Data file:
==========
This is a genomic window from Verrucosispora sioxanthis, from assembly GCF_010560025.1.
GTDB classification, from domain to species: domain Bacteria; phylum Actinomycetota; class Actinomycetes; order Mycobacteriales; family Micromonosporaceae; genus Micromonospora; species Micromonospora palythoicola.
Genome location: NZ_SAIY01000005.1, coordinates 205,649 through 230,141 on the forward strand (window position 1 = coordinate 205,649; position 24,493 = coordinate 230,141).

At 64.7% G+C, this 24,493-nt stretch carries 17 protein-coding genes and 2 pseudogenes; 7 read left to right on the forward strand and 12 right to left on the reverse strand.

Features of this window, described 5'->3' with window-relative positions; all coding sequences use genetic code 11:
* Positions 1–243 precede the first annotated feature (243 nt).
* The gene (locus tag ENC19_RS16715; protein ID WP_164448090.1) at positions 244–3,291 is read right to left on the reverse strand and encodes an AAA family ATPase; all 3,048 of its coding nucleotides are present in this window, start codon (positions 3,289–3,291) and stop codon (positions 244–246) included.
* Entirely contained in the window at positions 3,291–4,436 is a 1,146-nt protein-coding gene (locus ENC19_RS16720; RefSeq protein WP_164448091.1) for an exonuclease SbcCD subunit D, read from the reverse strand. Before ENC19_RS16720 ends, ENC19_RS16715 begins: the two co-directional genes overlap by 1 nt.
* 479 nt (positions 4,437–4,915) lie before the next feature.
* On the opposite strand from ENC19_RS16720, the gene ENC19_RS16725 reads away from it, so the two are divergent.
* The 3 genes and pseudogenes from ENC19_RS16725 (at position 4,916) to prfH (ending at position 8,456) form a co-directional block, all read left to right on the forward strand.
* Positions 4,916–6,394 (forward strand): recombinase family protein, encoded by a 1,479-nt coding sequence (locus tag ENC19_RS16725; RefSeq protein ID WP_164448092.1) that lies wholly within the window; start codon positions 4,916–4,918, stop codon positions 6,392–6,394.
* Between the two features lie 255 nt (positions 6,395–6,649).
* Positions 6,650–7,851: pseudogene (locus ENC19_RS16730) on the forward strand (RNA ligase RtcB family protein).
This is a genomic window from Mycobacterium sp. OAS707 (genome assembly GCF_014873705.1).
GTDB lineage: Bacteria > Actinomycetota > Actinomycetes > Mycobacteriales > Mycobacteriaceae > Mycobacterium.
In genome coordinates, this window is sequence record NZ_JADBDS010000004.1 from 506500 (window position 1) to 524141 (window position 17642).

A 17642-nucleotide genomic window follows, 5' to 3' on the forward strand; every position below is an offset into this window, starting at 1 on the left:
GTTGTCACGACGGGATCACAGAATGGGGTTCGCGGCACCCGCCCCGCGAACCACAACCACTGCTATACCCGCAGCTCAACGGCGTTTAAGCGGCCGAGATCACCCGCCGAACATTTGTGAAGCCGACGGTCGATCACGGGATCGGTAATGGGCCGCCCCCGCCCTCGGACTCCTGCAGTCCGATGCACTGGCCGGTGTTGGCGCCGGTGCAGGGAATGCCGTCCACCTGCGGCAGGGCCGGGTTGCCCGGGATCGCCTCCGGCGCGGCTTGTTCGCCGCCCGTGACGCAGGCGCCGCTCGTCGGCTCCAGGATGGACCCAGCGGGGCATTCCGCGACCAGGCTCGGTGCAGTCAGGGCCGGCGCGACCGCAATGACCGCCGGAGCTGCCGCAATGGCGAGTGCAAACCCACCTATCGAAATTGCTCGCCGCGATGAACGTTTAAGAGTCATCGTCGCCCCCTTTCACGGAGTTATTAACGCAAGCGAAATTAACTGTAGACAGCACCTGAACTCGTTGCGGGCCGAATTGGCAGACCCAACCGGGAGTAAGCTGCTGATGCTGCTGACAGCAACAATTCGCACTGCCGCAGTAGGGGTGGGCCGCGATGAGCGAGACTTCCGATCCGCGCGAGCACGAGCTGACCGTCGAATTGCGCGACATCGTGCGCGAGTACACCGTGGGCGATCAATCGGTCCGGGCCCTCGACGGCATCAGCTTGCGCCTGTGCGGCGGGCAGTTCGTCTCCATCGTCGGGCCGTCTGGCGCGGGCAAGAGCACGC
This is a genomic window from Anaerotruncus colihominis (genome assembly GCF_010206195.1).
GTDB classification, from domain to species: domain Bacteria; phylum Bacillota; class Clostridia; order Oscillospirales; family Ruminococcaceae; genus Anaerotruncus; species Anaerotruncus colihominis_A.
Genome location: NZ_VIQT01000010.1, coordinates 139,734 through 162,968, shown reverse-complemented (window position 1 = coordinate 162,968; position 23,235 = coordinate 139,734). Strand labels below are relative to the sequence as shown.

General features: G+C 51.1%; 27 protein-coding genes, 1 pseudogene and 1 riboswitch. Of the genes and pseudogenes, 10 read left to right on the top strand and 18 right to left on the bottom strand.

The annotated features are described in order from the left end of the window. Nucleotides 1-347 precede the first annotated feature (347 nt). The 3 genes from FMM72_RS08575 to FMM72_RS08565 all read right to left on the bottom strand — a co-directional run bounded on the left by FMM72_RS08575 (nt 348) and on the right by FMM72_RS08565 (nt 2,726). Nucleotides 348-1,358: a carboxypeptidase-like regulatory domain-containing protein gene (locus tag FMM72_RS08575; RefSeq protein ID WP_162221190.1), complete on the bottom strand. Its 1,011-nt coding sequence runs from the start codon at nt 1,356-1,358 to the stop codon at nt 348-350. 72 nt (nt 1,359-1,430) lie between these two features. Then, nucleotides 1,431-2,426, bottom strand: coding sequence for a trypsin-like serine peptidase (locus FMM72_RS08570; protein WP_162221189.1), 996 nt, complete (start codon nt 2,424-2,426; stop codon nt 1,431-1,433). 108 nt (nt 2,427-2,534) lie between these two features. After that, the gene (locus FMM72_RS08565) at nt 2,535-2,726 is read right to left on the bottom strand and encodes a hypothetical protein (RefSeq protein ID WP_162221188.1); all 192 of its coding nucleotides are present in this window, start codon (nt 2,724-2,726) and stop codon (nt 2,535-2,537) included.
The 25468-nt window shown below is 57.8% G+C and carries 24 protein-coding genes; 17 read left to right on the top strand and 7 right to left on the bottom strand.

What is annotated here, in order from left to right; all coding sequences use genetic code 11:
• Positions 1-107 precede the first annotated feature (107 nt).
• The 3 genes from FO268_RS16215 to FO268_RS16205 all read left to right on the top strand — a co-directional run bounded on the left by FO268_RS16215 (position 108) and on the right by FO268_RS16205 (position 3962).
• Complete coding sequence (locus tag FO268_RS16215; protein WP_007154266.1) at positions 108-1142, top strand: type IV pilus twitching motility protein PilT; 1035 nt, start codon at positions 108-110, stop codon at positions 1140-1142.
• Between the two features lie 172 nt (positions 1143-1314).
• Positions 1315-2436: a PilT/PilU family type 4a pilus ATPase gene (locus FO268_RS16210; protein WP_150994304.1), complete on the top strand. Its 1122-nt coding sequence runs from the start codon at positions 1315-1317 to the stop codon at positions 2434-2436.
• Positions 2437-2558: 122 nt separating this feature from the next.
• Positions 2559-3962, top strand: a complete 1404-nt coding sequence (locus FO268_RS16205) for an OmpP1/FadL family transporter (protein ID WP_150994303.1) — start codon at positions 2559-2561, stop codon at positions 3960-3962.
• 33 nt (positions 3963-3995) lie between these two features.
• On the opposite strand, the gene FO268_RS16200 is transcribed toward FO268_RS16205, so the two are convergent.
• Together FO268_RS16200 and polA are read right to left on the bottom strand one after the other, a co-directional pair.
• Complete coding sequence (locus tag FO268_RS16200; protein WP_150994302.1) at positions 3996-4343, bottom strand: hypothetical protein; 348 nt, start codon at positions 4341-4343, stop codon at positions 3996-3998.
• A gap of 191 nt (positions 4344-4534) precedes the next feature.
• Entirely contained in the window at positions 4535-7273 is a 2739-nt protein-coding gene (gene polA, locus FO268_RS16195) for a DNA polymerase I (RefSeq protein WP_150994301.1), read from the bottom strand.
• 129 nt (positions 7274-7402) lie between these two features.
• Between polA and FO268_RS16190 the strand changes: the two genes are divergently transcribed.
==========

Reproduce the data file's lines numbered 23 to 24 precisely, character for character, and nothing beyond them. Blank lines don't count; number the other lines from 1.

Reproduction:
General features: G+C 51.1%; 27 protein-coding genes, 1 pseudogene and 1 riboswitch. Of the genes and pseudogenes, 10 read left to right on the top strand and 18 right to left on the bottom strand.

The annotated features are described in order from the left end of the window. Nucleotides 1-347 precede the first annotated feature (347 nt). The 3 genes from FMM72_RS08575 to FMM72_RS08565 all read right to left on the bottom strand — a co-directional run bounded on the left by FMM72_RS08575 (nt 348) and on the right by FMM72_RS08565 (nt 2,726). Nucleotides 348-1,358: a carboxypeptidase-like regulatory domain-containing protein gene (locus tag FMM72_RS08575; RefSeq protein ID WP_162221190.1), complete on the bottom strand. Its 1,011-nt coding sequence runs from the start codon at nt 1,356-1,358 to the stop codon at nt 348-350. 72 nt (nt 1,359-1,430) lie between these two features. Then, nucleotides 1,431-2,426, bottom strand: coding sequence for a trypsin-like serine peptidase (locus FMM72_RS08570; protein WP_162221189.1), 996 nt, complete (start codon nt 2,424-2,426; stop codon nt 1,431-1,433). 108 nt (nt 2,427-2,534) lie between these two features. After that, the gene (locus FMM72_RS08565) at nt 2,535-2,726 is read right to left on the bottom strand and encodes a hypothetical protein (RefSeq protein ID WP_162221188.1); all 192 of its coding nucleotides are present in this window, start codon (nt 2,724-2,726) and stop codon (nt 2,535-2,537) included.